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Published October 16th 2014
Where sun and sand can't deter nature's gifts
Australia can be a very harsh country for growing plants and flowers, and it is often hard to imagine any plants living in some of the hottest parts of this continent. But the Australian Arid Lands Botanic Garden highlights that we can be wrong, and that it is possible for plants to grow and prosper in areas of limited rainfall and extreme temperatures.
The Botanic Gardens were established in 1993 to provide a living example of conservation, and to promote Australia's arid zone flora to international audiences. The Gardens are spread over 200 hectares, and are segmented in to several regional areas (Flinders Ranges, West Coast, Central Highlands, Great Victoria Desert, Gawler Ranges) to highlight the flora specific to each area and to demonstrate that there can be beautiful plant life in the areas to the north of Goyders Line, albeit not at productive crop levels.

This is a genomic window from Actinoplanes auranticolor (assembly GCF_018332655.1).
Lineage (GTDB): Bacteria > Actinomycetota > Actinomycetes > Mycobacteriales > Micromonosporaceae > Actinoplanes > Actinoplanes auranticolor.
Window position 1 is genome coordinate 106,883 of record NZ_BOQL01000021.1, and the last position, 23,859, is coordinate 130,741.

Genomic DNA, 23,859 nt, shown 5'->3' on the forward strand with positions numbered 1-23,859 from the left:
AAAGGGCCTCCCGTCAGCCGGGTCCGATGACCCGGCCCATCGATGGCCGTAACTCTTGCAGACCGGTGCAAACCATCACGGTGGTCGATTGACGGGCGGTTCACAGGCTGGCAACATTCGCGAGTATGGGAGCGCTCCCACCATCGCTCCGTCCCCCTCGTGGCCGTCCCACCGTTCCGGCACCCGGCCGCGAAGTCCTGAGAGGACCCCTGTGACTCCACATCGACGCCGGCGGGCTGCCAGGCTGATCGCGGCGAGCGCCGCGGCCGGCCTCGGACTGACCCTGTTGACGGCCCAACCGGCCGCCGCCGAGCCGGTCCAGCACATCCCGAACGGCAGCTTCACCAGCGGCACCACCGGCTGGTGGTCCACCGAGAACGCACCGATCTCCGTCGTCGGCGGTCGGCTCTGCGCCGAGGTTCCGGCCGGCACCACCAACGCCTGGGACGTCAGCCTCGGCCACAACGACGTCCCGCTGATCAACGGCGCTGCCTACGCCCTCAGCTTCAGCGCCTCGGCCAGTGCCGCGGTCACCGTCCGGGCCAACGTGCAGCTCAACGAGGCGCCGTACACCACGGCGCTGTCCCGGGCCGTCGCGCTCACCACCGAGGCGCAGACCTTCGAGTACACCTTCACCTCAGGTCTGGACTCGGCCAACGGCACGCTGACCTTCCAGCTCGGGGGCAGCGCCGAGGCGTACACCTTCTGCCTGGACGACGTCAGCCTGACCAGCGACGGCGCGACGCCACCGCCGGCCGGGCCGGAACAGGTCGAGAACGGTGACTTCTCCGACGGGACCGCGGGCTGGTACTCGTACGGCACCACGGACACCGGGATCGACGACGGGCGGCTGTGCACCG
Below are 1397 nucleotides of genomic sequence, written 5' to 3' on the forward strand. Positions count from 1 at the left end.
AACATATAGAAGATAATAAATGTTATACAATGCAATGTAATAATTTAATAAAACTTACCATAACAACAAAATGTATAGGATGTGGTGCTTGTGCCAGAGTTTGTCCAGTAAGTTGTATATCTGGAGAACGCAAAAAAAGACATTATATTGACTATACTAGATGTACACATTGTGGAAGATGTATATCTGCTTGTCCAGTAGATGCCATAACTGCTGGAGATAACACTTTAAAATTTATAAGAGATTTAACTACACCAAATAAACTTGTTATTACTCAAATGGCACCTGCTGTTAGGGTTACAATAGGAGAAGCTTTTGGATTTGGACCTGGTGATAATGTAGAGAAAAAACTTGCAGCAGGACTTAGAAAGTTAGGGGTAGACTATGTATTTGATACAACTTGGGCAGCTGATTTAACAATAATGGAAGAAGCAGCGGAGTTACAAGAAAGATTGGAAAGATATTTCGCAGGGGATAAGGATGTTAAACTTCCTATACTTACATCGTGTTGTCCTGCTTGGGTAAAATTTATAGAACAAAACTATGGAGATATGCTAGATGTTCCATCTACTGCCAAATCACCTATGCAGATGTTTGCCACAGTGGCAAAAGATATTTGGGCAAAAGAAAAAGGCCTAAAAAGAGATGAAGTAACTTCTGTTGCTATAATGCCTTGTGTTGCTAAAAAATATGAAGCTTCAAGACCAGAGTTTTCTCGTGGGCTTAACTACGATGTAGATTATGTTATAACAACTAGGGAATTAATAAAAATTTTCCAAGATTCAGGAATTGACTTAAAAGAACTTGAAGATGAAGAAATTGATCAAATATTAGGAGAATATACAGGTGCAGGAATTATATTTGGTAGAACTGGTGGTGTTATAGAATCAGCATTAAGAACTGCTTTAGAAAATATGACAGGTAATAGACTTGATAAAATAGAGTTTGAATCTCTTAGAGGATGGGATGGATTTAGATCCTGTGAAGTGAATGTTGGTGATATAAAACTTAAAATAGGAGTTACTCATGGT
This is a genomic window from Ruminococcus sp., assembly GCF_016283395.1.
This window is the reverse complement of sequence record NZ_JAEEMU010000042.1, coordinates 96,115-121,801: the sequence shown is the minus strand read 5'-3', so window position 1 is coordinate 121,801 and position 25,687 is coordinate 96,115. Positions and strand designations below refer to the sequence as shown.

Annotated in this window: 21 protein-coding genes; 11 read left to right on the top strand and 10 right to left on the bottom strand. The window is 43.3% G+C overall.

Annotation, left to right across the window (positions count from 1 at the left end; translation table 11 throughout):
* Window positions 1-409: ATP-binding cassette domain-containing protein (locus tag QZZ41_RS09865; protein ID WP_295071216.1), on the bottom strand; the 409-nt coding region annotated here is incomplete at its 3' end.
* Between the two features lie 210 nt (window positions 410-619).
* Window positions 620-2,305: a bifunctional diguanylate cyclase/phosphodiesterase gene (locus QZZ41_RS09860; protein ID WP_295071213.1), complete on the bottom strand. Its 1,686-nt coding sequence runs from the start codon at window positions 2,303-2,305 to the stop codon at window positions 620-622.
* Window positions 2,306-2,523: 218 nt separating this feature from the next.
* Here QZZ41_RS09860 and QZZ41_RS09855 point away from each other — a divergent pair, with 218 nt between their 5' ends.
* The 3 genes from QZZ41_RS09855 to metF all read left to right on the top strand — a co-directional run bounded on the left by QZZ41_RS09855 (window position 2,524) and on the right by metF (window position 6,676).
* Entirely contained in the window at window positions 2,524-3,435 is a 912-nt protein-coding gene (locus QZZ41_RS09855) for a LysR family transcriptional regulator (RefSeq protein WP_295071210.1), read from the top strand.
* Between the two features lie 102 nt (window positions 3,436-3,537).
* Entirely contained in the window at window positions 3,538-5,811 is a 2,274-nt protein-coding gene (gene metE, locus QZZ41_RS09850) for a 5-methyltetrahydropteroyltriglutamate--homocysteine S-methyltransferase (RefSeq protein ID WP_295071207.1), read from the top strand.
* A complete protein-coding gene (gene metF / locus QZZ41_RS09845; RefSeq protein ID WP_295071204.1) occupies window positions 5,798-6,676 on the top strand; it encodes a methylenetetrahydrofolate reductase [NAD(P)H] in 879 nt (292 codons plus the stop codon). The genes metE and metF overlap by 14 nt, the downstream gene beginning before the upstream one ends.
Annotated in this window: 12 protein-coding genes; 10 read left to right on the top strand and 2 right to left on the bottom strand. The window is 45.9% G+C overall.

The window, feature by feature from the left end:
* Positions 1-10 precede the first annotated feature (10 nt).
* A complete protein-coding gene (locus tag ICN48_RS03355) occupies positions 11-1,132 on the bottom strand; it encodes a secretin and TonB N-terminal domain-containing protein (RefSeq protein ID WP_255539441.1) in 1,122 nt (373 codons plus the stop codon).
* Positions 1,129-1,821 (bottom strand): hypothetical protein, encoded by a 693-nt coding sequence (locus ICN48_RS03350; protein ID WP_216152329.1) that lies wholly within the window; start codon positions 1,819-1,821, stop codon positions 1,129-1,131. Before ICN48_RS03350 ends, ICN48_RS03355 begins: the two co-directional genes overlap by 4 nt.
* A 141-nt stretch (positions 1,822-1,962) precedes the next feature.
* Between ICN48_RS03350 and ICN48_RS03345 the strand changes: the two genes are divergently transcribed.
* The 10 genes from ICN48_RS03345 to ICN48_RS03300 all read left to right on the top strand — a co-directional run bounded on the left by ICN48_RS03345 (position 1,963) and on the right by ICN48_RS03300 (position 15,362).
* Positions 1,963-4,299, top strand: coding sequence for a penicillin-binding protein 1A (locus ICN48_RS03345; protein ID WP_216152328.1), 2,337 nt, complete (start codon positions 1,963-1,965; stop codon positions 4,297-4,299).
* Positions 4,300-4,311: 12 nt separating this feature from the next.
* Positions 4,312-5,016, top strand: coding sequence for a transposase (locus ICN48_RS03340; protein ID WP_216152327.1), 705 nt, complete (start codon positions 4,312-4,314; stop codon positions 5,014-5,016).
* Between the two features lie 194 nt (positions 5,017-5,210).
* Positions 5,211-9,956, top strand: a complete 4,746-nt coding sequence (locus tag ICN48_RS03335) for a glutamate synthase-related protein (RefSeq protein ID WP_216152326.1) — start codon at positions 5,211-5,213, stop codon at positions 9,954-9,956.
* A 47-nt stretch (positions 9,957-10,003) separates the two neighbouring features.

Several self-guided walks of varying distances (200m to 4.5km) exist, over a total estimated trail network of 12km. Most walks start from the Visitor Centre, which is alongside the car park. There are also guided tours on weekdays at 10am, with a small fee applicable. The Garden Lookout at the end of the Boardwalk provides an overview of the entire Gardens against a backdrop of Central Australian sand dunes.
Inside the Visitor Centre is a Gift Shop where there is an excellent collection of souvenirs, gifts, native foods and books. Alongside the Gift Shop is the Bluebush Café which serves light meals from mid-morning onwards, various cool drinks and ice cream as well as freshly ground espresso.
And for those who are keen to establish their own arid garden, some of the plants on display are available for purchase on Wednesday mornings from 9am to 1pm. The Australian Arid Lands Botanic Gardens are open everyday from 730am until Sunset, with the Visitor Centre open from 9am to 5pm on weekdays, and 10am to 4pm on weekends.